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SpaceX launches classified spy satellite as rapid-fire launch sequence continues

Two days after launching an Italian remote sensing satellite from Florida, SpaceX fired off another Falcon 9 rocket from California Wednesday, this one carrying a classified National Reconnaissance Office spy satellite. 

A SpaceX Falcon 9 rocket climbs away from Vandenberg Space Force Base, California, Wednesday carrying a classified National Reconnaissance Office satellite. It was the California rocket builder's fifth launch in 27 days with another flight, this one from Florida, on tap Thursday. SpaceX webcast

The company plans another Florida launch Thursday to put 49 more Starlink internet satellites into orbit.

The rapid-fire launch pace — six orbit-class missions in 28 days — follows a record 31 Falcon 9 flights in 2021 with more than 50 expected this year, a cadence made possible by recovering, refurbishing and re-launching the rockets' first, or core stages.

For Wednesday's flight, the Falcon 9 used a brand new booster, which flew itself back to a picture-perfect touchdown on Landing Zone 4 near SpaceX's Vandenberg Space Force Base launch pad. The NRO plans to refly the booster on a downstream mission, tweeting "this gives this core the ability to launch not one, but two NRO payloads into #space!"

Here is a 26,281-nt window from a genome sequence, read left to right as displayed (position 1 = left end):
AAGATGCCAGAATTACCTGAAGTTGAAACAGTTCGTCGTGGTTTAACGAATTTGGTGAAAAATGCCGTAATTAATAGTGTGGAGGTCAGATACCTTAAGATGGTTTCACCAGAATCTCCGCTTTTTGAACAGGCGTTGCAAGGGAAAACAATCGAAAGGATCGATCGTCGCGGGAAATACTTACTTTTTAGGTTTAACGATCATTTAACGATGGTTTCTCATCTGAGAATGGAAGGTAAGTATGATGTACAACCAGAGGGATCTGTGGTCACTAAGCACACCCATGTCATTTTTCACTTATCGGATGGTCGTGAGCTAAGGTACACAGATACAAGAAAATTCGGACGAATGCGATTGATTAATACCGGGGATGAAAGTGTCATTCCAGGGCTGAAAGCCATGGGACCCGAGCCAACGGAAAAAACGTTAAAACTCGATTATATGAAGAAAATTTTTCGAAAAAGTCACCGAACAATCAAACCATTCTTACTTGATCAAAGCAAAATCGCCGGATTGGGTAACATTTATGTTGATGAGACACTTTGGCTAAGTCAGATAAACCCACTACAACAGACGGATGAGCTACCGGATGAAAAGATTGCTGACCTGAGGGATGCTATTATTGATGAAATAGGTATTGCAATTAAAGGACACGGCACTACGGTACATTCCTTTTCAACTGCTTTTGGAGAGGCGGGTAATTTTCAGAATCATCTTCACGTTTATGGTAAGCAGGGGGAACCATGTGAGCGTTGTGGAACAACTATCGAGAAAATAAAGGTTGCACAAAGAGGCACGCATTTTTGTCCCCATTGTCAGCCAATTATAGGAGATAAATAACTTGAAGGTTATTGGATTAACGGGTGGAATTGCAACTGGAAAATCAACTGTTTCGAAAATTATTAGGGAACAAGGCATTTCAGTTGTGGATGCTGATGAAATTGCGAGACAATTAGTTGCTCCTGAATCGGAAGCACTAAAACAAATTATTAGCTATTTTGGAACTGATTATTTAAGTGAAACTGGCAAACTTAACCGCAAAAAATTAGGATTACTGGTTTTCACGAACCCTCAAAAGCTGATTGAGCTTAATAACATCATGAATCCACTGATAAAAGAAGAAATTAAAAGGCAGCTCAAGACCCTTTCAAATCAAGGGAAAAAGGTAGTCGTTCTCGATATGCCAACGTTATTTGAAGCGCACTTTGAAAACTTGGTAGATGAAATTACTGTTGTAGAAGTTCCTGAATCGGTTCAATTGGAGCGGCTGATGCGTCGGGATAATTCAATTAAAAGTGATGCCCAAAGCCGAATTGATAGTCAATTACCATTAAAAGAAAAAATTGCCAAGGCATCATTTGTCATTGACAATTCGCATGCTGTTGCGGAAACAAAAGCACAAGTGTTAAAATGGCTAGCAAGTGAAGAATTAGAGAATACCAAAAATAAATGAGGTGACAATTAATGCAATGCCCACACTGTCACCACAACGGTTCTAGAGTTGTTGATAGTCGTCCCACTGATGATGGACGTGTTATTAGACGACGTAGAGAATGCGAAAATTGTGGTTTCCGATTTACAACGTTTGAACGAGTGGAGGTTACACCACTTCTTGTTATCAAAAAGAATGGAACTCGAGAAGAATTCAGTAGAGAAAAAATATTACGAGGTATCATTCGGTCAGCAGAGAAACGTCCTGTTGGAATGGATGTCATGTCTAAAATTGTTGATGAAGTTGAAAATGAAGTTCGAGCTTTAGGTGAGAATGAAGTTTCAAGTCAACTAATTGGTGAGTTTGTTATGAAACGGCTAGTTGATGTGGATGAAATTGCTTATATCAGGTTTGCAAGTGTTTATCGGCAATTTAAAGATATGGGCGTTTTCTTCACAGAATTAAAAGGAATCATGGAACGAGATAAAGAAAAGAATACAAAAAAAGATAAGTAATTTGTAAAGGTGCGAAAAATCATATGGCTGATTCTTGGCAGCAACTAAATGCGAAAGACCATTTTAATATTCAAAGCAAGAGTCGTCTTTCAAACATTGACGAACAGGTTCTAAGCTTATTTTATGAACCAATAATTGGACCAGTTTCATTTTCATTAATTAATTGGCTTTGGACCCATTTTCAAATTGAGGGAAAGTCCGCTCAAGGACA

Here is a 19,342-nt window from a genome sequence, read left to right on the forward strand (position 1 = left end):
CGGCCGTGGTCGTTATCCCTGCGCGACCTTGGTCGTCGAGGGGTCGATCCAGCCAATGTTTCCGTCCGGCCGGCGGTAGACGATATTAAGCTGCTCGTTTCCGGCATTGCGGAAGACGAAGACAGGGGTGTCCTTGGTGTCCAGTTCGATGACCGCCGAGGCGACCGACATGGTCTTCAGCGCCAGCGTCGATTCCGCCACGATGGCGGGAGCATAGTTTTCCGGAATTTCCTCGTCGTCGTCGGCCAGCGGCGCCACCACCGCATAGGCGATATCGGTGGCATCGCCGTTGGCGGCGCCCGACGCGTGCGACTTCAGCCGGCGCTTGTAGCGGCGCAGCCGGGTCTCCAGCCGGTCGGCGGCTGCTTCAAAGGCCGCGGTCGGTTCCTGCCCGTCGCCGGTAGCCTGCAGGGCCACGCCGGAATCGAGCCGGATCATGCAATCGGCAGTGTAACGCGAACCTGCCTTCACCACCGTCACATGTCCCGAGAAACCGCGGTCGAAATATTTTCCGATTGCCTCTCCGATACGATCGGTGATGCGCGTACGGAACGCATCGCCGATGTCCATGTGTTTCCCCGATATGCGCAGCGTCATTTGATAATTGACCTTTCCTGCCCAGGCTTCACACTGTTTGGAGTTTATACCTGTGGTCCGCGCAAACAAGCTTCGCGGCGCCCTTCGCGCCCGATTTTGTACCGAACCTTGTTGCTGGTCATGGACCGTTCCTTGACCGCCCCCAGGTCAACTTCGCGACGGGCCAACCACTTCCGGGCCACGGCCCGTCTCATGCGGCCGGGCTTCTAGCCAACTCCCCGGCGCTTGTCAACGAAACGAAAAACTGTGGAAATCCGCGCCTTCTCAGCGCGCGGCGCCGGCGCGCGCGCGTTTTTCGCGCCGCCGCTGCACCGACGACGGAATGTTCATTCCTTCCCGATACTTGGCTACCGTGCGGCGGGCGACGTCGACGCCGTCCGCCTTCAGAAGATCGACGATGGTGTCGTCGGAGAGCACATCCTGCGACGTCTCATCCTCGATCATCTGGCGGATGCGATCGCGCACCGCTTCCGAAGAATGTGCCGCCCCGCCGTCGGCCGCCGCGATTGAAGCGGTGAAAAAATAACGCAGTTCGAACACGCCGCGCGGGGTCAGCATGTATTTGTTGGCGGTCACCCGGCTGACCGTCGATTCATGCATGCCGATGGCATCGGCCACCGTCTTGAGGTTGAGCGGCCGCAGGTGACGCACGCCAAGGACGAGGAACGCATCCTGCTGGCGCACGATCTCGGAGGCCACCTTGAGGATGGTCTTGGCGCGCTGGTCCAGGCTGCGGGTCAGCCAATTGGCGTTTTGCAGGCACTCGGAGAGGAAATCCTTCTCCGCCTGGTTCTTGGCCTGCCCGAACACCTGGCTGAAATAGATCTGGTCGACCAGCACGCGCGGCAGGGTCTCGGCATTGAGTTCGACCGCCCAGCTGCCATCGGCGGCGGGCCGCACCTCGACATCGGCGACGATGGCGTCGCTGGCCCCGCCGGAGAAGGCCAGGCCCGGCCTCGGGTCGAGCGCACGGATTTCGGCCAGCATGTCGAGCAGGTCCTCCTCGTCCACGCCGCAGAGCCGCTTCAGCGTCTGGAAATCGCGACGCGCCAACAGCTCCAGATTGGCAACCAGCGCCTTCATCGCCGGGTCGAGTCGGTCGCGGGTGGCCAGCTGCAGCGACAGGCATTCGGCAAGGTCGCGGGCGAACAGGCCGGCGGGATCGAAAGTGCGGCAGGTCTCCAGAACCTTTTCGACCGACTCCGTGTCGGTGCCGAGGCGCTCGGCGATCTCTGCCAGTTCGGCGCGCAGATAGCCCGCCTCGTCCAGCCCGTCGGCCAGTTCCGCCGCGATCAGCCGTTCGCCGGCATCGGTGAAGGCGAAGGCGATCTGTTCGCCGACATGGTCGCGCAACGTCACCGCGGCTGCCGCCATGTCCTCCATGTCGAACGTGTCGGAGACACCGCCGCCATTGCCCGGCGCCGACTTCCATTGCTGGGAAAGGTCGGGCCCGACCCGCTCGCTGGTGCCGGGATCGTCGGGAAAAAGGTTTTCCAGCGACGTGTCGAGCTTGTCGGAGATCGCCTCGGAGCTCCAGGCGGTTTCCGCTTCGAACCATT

The mission got underway at 3:27 p.m. EST when the Falcon 9's nine first stage engines ignited with a roar, pushing the rocket away from pad 4 at the Space Force base northwest of Los Angeles.

A camera mounted on the Falcon 9 rocket shows the California coast dropping away as the booster climbed toward space (left) while a long-range tracker at Vandenberg Space Force Base shows the view from the ground. SpaceX webcast

The climb out of the lower atmosphere on a southerly trajectory went smoothly and the first stage fell away as planned about two minutes and 20 seconds after liftoff. The second stage carrying the NROL-87 satellite continued toward space, but as usual with classified missions, SpaceX ended its ascent commentary at that point.

But the company provided spectacular video of the first stage's return to the launch site, firing three of its engines to reverse course and then again to slow down for descent into the thick lower atmosphere.

A final single-engine firing lowered the stage to touchdown on four landing legs. It was SpaceX's 105th successful booster recovery, including 4 in California, 22 in Florida and 79 at sea.

Rocketcam (left) and a ground camera show the first stage a moment before touchdown at Landing Zone 4. SpaceX webcast

Next up: launch of 49 Starlink internet satellites Thursday from historic pad 39A at the Kennedy Space Center in Florida. SpaceX has launched 2,042 Starlinks to date as the company builds out a globe-spanning constellation of commercial broadband relay stations.

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